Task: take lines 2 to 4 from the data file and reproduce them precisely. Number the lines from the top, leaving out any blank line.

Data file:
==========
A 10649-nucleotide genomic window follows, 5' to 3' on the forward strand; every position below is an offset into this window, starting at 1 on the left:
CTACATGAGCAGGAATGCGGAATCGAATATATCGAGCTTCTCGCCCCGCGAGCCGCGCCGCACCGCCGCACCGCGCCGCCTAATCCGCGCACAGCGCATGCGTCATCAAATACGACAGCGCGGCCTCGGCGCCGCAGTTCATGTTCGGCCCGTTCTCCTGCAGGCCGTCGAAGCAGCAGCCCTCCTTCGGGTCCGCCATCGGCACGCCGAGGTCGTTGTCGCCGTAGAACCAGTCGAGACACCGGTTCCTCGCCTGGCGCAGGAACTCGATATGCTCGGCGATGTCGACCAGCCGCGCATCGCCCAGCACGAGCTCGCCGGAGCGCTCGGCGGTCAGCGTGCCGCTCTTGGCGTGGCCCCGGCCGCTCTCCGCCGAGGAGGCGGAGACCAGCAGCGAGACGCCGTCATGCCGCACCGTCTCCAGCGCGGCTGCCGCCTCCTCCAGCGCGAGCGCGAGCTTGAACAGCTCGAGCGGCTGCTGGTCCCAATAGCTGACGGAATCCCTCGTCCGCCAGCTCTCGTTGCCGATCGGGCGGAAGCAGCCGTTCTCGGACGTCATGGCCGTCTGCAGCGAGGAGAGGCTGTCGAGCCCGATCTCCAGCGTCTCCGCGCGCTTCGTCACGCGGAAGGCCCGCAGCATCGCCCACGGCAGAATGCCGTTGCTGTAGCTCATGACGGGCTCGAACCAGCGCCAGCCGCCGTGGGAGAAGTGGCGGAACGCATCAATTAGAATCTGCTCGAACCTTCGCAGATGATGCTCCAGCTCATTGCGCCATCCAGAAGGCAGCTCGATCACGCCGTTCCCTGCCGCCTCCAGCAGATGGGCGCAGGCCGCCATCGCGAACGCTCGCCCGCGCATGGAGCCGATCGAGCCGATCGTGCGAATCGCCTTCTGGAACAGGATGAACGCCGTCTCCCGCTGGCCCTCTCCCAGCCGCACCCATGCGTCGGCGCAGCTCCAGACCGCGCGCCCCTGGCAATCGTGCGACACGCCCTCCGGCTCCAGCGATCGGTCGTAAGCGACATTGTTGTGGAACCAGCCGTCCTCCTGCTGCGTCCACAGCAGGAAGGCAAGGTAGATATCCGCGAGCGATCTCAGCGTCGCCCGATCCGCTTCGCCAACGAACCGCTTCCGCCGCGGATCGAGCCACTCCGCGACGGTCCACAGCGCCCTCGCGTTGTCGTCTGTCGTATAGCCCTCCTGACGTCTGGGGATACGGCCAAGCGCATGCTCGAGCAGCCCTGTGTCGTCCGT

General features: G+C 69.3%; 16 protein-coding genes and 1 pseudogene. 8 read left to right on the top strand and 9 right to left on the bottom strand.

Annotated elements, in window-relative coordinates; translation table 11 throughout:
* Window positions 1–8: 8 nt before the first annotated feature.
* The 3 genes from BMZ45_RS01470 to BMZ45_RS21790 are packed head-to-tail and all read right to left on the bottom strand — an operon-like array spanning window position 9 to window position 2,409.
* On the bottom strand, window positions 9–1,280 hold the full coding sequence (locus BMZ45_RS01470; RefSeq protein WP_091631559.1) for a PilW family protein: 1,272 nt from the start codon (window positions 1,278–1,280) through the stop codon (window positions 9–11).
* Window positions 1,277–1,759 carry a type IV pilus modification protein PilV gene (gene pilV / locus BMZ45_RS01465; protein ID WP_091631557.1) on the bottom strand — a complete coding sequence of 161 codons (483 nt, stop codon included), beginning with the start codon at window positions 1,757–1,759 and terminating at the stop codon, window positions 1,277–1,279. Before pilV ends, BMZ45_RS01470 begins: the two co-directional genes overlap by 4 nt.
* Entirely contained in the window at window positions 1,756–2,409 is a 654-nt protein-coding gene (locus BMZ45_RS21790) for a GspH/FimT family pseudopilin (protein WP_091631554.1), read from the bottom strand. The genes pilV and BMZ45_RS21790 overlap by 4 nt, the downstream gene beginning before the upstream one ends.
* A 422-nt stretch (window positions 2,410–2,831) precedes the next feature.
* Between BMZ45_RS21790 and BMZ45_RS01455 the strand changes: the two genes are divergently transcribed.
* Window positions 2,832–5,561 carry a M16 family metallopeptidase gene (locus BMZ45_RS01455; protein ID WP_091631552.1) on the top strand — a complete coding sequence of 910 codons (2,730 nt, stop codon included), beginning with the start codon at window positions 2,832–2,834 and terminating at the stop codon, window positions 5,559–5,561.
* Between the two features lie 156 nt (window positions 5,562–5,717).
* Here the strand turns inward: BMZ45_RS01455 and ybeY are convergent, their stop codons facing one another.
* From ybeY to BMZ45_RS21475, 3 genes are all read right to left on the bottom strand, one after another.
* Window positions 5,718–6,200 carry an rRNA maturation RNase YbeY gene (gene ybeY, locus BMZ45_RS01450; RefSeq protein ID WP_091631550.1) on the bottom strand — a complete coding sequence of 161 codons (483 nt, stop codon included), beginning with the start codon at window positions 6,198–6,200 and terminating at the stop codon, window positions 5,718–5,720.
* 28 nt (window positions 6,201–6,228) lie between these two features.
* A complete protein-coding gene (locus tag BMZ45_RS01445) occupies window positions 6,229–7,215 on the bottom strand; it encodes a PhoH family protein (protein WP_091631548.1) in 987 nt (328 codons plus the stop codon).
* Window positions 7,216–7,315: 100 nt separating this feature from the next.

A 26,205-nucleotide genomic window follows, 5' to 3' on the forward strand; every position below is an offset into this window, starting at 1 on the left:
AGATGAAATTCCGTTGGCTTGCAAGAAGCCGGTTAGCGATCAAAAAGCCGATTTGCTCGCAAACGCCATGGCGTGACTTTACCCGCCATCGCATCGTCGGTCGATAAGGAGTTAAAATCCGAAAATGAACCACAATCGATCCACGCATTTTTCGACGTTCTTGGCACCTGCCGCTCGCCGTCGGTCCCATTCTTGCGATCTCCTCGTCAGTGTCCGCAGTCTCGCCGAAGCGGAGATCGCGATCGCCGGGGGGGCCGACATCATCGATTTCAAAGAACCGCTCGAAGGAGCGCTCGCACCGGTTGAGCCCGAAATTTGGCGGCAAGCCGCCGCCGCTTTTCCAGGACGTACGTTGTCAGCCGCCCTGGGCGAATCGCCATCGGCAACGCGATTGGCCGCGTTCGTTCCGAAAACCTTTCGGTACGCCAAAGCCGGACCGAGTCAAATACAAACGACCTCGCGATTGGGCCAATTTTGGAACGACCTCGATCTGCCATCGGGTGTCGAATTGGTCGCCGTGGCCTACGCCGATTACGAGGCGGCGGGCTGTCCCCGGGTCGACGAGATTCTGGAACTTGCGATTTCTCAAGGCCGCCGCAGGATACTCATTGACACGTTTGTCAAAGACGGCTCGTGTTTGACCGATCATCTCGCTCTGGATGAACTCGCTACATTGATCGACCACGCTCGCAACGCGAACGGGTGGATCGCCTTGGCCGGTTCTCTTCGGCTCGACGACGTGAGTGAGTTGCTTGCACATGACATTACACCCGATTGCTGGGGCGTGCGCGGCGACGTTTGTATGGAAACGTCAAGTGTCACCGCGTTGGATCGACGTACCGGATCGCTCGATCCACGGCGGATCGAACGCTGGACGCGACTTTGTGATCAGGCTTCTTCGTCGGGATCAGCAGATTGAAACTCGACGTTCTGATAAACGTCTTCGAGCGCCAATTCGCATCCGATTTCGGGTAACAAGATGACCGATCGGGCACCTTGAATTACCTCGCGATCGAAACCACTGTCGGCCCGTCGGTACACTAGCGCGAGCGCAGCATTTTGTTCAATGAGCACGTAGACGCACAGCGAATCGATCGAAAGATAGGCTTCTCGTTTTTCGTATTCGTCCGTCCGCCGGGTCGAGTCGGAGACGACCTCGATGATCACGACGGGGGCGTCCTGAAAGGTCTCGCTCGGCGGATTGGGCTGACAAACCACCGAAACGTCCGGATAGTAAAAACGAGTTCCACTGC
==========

CTACATGAGCAGGAATGCGGAATCGAATATATCGAGCTTCTCGCCCCGCGAGCCGCGCCGCACCGCCGCACCGCGCCGCCTAATCCGCGCACAGCGCATGCGTCATCAAATACGACAGCGCGGCCTCGGCGCCGCAGTTCATGTTCGGCCCGTTCTCCTGCAGGCCGTCGAAGCAGCAGCCCTCCTTCGGGTCCGCCATCGGCACGCCGAGGTCGTTGTCGCCGTAGAACCAGTCGAGACACCGGTTCCTCGCCTGGCGCAGGAACTCGATATGCTCGGCGATGTCGACCAGCCGCGCATCGCCCAGCACGAGCTCGCCGGAGCGCTCGGCGGTCAGCGTGCCGCTCTTGGCGTGGCCCCGGCCGCTCTCCGCCGAGGAGGCGGAGACCAGCAGCGAGACGCCGTCATGCCGCACCGTCTCCAGCGCGGCTGCCGCCTCCTCCAGCGCGAGCGCGAGCTTGAACAGCTCGAGCGGCTGCTGGTCCCAATAGCTGACGGAATCCCTCGTCCGCCAGCTCTCGTTGCCGATCGGGCGGAAGCAGCCGTTCTCGGACGTCATGGCCGTCTGCAGCGAGGAGAGGCTGTCGAGCCCGATCTCCAGCGTCTCCGCGCGCTTCGTCACGCGGAAGGCCCGCAGCATCGCCCACGGCAGAATGCCGTTGCTGTAGCTCATGACGGGCTCGAACCAGCGCCAGCCGCCGTGGGAGAAGTGGCGGAACGCATCAATTAGAATCTGCTCGAACCTTCGCAGATGATGCTCCAGCTCATTGCGCCATCCAGAAGGCAGCTCGATCACGCCGTTCCCTGCCGCCTCCAGCAGATGGGCGCAGGCCGCCATCGCGAACGCTCGCCCGCGCATGGAGCCGATCGAGCCGATCGTGCGAATCGCCTTCTGGAACAGGATGAACGCCGTCTCCCGCTGGCCCTCTCCCAGCCGCACCCATGCGTCGGCGCAGCTCCAGACCGCGCGCCCCTGGCAATCGTGCGACACGCCCTCCGGCTCCAGCGATCGGTCGTAAGCGACATTGTTGTGGAACCAGCCGTCCTCCTGCTGCGTCCACAGCAGGAAGGCAAGGTAGATATCCGCGAGCGATCTCAGCGTCGCCCGATCCGCTTCGCCAACGAACCGCTTCCGCCGCGGATCGAGCCACTCCGCGACGGTCCACAGCGCCCTCGCGTTGTCGTCTGTCGTATAGCCCTCCTGACGTCTGGGGATACGGCCAAGCGCATGCTCGAGCAGCCCTGTGTCGTCCGT

General features: G+C 69.3%; 16 protein-coding genes and 1 pseudogene. 8 read left to right on the top strand and 9 right to left on the bottom strand.

Annotated elements, in window-relative coordinates; translation table 11 throughout: